As the financial crisis was unraveling in the US and Western Europe, and obtaining credit for large private equity deals became almost impossible, many private equity practitioners maintained that Asia would not be as adversely affected and that Asian economies would still provide plentiful investment opportunities.
However, a handful of large Asian deals have been put on hold or abandoned because private equity firms have failed to garner the required amount of capital from banks.
For example, telecommunications provider PCCW cancelled the sale of a 45 percent stake in HKT, its IT, telecommunications and media business, because “the recent market downturn has significantly impacted the offers received”, the company said in a statement. MBK Partners, TPG, Providence Equity Partners and Macquarie had reportedly made it through the first round of bidding. The deal would have been worth about $1.2 billion, according to a banking source involved in the deal. UBS was advising PCCW on the sale, and had promised to underwrite one-third of the debt. It needed at least two other banks to provide the remainder, the source said. However, no banks were willing to do so.
A few days prior to PCCW's decision, Shenzhen-based Huawei Technologies cancelled plans to sell a stake of around 50 percent in its mobile products unit to private equity firms, citing similar concerns. Bain Capital and Silver Lake Partners were the remaining bidders, having edged out Kohlberg Kravis Roberts and Goldman Sachs.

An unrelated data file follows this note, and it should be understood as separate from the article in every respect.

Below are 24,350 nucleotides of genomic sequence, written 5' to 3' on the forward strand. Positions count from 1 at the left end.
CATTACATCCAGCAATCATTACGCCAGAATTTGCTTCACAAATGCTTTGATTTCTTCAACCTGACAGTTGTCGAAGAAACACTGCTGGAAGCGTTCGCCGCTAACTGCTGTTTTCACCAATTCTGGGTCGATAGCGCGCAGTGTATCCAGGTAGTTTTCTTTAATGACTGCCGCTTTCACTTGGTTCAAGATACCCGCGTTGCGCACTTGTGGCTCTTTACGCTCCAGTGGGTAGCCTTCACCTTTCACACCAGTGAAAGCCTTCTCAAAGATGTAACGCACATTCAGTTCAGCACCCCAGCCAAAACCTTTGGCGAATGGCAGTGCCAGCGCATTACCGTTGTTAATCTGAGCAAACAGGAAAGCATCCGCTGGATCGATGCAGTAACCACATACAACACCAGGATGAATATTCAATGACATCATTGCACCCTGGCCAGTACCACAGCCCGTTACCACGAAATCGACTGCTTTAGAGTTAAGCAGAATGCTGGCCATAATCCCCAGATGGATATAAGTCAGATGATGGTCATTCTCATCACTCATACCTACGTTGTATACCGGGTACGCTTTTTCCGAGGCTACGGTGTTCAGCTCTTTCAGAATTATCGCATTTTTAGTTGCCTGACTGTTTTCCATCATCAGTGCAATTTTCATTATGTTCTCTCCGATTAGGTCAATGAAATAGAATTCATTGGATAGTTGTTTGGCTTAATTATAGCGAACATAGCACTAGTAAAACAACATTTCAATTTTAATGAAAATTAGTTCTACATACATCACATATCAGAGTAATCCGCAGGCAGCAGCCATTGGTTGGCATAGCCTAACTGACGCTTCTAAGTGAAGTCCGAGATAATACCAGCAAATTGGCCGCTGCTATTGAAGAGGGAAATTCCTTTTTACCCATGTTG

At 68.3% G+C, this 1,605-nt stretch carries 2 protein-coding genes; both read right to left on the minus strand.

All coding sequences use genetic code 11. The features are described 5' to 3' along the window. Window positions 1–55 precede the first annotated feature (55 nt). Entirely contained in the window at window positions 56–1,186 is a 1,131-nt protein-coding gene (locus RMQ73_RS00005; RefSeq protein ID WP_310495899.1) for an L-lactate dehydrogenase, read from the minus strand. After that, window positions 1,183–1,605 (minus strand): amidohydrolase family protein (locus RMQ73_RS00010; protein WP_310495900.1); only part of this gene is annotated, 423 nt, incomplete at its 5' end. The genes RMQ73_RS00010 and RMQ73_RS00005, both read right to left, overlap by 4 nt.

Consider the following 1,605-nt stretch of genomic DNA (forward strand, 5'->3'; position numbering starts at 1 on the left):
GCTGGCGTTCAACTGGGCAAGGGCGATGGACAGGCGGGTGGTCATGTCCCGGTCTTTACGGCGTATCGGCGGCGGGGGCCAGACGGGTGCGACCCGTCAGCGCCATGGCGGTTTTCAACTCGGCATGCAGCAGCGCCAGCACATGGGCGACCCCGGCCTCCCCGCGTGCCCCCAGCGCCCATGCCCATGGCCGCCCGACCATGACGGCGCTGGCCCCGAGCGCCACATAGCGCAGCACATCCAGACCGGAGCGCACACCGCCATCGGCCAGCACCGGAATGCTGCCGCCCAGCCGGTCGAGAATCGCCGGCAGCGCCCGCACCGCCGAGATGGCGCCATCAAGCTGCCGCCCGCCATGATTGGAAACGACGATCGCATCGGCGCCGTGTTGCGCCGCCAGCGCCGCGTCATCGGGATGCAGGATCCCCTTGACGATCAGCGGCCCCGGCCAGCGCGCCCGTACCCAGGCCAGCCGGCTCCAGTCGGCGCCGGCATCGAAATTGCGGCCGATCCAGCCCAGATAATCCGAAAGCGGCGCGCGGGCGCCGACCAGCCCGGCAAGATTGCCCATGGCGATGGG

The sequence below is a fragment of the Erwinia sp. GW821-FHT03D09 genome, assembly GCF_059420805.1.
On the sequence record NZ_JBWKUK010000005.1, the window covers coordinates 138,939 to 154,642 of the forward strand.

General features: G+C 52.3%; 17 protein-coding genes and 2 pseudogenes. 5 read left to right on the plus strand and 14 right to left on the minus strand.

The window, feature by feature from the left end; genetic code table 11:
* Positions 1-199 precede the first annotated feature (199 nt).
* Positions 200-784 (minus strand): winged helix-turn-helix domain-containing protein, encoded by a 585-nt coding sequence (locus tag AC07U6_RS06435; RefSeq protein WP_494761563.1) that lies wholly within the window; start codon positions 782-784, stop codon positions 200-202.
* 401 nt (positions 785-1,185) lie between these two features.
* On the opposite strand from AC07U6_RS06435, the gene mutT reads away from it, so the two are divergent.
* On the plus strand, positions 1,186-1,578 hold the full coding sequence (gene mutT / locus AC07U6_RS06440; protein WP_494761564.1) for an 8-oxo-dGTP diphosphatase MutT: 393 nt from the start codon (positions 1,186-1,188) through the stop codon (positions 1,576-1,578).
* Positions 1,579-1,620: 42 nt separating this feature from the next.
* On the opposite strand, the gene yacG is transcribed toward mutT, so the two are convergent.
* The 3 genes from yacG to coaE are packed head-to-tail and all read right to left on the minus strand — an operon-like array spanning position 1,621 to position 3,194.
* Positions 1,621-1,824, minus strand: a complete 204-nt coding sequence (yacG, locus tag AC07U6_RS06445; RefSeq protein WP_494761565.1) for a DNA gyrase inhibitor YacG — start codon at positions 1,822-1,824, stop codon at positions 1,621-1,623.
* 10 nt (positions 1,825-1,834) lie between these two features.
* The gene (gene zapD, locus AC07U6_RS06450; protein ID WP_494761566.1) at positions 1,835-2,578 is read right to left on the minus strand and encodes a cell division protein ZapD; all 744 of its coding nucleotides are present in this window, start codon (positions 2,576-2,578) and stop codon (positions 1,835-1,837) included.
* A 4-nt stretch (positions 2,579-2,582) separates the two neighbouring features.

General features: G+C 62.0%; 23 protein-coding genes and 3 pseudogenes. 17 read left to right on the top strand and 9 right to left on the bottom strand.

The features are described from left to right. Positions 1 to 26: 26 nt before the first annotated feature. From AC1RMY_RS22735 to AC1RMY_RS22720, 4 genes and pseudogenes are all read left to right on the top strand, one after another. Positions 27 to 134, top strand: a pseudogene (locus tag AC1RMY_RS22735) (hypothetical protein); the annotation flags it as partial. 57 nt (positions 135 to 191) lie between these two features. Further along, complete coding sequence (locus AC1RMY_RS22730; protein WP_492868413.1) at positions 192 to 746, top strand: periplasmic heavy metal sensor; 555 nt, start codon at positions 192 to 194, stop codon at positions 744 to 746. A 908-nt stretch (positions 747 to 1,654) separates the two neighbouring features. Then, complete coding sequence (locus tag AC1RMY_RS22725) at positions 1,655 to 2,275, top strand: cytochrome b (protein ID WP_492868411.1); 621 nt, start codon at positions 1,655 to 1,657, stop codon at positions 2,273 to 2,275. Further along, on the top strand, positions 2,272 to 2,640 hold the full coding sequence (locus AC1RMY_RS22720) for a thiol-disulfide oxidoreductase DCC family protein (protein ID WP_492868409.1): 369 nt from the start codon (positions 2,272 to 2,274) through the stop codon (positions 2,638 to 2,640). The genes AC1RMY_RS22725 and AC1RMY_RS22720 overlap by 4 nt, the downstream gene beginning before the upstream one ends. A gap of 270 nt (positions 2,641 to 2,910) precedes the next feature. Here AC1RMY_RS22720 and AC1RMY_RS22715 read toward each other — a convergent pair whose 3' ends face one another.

Huawei said in a statement: “Given current global market conditions and prevailing economic uncertainty, the interests of the company are best served by postponing the sale process.” The deal was expected to fetch roughly $2 billion.
Firms are facing similar problems elsewhere in Asia. Earlier this year, Japan-focussed buyout firm Unison Capital was leading a consortium of investors including CCMP Capital to acquire Daito Trust Construction, a Japanese real estate development company, in a deal that could potentially have been worth more than $6 billion. However, that deal too was shelved as the potential buyers could not raise enough money after Mizuho Corporate Bank decided not to finance the deal, Reuters reported.
In October, Temasek initiated the sale of PowerSeraya, the third Singaporean power generation company it wants to divest. The company is expected to fetch about $2.5 billion, but a deal is not likely to happen anytime soon, according to the source. Banks have already turned down approaches to fund the deal, the source said.
The view that global firms can flock toAsia to deploy capital they're sitting on now appears increasingly unrealistic.